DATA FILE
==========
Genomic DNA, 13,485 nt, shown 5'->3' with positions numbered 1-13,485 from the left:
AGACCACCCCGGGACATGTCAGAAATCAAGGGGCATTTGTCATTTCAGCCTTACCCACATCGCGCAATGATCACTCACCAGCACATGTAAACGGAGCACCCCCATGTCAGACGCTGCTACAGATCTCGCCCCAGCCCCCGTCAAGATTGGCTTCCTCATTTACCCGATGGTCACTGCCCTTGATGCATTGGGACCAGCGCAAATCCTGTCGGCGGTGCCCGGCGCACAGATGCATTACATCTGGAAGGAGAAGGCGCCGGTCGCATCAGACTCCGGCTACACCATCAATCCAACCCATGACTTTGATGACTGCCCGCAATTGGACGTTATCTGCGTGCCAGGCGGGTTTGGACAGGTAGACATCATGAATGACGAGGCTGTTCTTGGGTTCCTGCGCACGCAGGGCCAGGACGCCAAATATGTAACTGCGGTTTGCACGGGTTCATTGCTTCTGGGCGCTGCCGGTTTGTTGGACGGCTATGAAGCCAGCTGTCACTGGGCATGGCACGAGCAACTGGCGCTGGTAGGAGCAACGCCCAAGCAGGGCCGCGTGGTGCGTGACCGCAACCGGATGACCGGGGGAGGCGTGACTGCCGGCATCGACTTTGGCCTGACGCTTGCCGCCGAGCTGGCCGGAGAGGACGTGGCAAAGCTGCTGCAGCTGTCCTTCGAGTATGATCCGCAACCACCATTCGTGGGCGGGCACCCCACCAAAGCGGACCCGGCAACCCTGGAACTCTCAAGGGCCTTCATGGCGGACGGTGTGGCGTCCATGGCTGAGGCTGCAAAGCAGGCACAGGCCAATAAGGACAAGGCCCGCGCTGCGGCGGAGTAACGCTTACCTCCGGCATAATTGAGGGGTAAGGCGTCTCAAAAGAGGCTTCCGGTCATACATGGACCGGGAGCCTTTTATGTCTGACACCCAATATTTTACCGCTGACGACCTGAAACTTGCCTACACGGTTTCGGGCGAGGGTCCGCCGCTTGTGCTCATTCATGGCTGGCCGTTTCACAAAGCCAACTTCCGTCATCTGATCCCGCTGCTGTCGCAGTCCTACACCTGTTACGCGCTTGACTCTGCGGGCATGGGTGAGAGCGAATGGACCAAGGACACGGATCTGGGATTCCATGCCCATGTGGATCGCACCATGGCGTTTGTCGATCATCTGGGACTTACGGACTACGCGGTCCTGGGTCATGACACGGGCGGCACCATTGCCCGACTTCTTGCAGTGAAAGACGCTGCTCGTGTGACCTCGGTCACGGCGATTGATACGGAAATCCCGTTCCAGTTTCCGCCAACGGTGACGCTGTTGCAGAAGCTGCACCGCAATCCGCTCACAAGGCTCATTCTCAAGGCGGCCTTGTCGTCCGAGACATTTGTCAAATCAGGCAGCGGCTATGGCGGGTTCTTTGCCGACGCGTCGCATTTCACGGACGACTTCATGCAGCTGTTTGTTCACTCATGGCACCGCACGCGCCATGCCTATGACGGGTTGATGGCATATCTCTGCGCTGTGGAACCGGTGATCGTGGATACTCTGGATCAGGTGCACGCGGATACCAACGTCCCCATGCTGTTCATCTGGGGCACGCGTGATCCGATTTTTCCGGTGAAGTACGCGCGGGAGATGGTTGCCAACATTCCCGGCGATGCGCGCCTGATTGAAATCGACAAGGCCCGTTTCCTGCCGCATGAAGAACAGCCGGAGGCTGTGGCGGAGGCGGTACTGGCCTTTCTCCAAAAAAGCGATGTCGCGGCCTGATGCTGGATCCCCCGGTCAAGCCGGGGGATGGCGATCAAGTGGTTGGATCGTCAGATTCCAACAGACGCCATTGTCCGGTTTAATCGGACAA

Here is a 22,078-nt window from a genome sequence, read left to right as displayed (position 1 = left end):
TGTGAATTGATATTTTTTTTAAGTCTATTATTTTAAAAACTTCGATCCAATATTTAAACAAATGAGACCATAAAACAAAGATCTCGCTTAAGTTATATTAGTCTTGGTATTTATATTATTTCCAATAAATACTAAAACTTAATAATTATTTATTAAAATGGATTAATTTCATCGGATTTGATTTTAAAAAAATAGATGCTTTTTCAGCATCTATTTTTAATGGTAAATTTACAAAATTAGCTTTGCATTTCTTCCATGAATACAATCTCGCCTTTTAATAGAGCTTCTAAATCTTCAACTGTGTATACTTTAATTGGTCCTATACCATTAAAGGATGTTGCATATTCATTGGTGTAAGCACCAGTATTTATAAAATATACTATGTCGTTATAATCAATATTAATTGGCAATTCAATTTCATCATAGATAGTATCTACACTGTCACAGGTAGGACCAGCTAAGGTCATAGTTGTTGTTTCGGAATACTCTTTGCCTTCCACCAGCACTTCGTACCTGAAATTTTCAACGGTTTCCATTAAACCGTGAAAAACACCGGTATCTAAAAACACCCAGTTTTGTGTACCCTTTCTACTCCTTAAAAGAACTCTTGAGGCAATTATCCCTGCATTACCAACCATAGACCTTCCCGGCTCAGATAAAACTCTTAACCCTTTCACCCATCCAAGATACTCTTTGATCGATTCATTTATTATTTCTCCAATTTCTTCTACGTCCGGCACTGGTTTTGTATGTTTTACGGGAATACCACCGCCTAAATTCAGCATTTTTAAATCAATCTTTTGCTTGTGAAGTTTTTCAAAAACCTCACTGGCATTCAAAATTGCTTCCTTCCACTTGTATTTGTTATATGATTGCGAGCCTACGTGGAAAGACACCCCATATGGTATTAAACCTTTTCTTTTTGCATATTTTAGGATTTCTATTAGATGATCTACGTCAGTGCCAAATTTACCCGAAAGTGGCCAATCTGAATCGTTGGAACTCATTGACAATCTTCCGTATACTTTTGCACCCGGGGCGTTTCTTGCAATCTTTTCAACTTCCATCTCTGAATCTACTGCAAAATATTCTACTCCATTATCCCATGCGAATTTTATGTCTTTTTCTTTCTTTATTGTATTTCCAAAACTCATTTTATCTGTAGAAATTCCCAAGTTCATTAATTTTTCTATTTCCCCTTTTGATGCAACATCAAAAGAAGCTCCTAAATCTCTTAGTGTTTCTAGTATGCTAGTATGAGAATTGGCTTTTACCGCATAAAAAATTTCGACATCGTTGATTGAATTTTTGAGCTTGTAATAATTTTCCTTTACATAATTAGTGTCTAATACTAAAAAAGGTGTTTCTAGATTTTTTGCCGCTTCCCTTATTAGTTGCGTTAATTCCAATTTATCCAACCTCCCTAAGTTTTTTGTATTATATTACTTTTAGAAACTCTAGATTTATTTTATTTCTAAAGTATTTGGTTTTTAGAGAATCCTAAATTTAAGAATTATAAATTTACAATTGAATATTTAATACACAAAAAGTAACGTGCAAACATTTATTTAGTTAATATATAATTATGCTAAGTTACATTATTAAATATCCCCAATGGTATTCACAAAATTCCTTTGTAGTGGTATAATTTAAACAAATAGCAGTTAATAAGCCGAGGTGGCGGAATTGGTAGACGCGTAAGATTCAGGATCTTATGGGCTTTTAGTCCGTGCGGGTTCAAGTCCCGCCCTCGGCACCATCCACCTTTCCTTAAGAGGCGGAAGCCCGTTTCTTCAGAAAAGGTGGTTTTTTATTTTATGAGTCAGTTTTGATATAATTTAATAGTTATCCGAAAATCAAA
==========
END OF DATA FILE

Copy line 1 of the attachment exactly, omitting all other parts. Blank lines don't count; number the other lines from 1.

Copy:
Genomic DNA, 13,485 nt, shown 5'->3' with positions numbered 1-13,485 from the left: